When passion and work align

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Aaron Dufelmeier is living the dream, just down the road from where his Extension journey began.

Dufelmeier manages the Extension program in Calhoun, Cass, Greene, Morgan, and Scott counties. In April, he hosted Dr. Kim Kidwell, dean of the University of Illinois College of Agricultural, Consumer and Environmental Sciences, and Dr. Shelly Nickols-Richardson, interim director of U of I Extension.

From Dufelmeier's Chevy truck, Kidwell and Nickols-Richardson saw rolling fields, Christmas tree farms, peach orchards, ferries, bustling industry, and small communities, including Arenzville, home of the world-famous Arenzville burgoo. Dufelmeier pointed out the area's largest employers, including Nestle, Reynolds, and JBS Meat Packing, which processes 20,000 hogs a day.

Dufelmeier oversees educational programs for five counties he describes as "family oriented, tradition-based, and legacy-ag driven."

Dufelmeier, who grew up on a grain and livestock farm just miles down the road from the Morgan County Extension office, was a 4-H member. "So many opportunities were provided to me, and now I get to fulfill some of those same opportunities and dreams for others," Dufelmeier said.

Dufelmeier believes that being a member of the livestock judging team in 4-H, FFA, Jr. College, and at the University of Illinois helped prepare and shape him into the person he is today.

"We all know and understand the value and importance of decision making and communication," he says. "This is exactly what being part of livestock judging teaches young people."

 

ABOUT THE AUTHOR:
Judy Mae Bingman, University of Illinois Extension Marketing and Communications Manager

Judy uses powerful words and photography to tell the Extension story. She is a skilled communication strategist and storyteller with demonstrated success in building teams and creating strong organizational brand identities that deepen Extension’s impact among key audiences, build brand loyalty, strengthen employee talent, and expand public engagement. She is a frequent conference presenter at the National Association of Extension 4-H Agents Conference and helps Extension staff across the nation tell compelling stories.

He says he believes that to be an effective leader it is essential that we learn to be transparent and articulate, and that we must provide factual justification for the decisions we make. "Young people that are part of a livestock judging team evaluate animals and their differences both phenotypically and genetically," he adds. "With the combination of visual assessment in concert with the genetic or performance data of the animals, these students then provide an oral set of reasons or justification for why they placed a class the way they did, and that's a tremendous life skill."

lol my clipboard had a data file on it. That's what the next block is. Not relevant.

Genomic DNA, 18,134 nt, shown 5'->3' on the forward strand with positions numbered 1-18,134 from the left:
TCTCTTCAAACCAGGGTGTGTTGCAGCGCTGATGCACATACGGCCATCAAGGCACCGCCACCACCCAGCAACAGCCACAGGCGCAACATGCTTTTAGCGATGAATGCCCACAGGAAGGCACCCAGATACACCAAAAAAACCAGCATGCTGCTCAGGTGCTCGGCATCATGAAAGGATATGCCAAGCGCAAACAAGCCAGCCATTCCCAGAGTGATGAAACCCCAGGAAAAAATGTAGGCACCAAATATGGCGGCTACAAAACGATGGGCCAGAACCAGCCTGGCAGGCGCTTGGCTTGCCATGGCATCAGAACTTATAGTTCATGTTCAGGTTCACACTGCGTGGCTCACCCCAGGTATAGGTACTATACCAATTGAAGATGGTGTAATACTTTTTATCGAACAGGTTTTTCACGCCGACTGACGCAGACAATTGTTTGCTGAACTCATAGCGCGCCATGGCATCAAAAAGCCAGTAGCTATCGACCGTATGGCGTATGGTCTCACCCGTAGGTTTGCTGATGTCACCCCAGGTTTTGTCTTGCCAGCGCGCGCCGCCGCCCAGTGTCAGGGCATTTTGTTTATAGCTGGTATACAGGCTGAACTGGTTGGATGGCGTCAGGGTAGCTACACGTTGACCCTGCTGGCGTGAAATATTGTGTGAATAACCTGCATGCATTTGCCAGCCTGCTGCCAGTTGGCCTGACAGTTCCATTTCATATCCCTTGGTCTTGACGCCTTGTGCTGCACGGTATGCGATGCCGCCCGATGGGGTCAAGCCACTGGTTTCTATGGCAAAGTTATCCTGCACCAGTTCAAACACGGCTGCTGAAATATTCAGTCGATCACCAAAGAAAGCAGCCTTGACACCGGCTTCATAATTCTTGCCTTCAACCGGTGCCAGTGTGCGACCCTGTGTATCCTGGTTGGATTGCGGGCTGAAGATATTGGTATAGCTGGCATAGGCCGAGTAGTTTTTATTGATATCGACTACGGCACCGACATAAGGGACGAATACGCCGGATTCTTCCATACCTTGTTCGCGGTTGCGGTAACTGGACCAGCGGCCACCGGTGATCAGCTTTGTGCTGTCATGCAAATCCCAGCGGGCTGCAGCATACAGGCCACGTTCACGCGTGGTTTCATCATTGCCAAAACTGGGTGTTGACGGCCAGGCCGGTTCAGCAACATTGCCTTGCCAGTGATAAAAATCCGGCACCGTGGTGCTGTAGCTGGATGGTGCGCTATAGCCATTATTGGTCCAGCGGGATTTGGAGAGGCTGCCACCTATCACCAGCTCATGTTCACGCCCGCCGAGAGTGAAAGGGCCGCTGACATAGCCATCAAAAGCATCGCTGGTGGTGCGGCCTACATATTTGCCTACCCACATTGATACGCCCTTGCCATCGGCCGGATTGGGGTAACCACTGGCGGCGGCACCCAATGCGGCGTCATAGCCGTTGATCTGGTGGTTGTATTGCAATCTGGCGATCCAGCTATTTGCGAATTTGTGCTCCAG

Dufelmeier coaches the 4-H members throughout Calhoun, Cass, Greene, Morgan, and Scott Counties who wish to enhance their knowledge of the livestock industry and their ability to evaluate the differences in the livestock. He coaches these teams to be confident and competitive all while mentoring these youth to be outstanding young leaders.

Whether it is livestock judging or building a robot, Dufelmeier believes it is the 4-H program that allows young people to pursue their passion and foster their purpose as they mature into adulthood. "Our 4-H members know and understand that each day, they have the opportunity to inspire others," Dufelmeier says. "Our members know there is no greater feeling of satisfaction and no greater reward in life than knowing when you have helped someone in need."

Dufelmeier models the behavior he expects to see from his members. "For nearly 20 years, I have personally witnessed the impact we have on young people's lives and future," he says. "Our 4-H members exemplify a positive 'can do' attitude, with a spirit of enthusiasm and creativity in their work. We believe we can enhance skills like communication, leadership, and responsibility, fueling our youth's passion, compassion, patience, generosity, and dedication."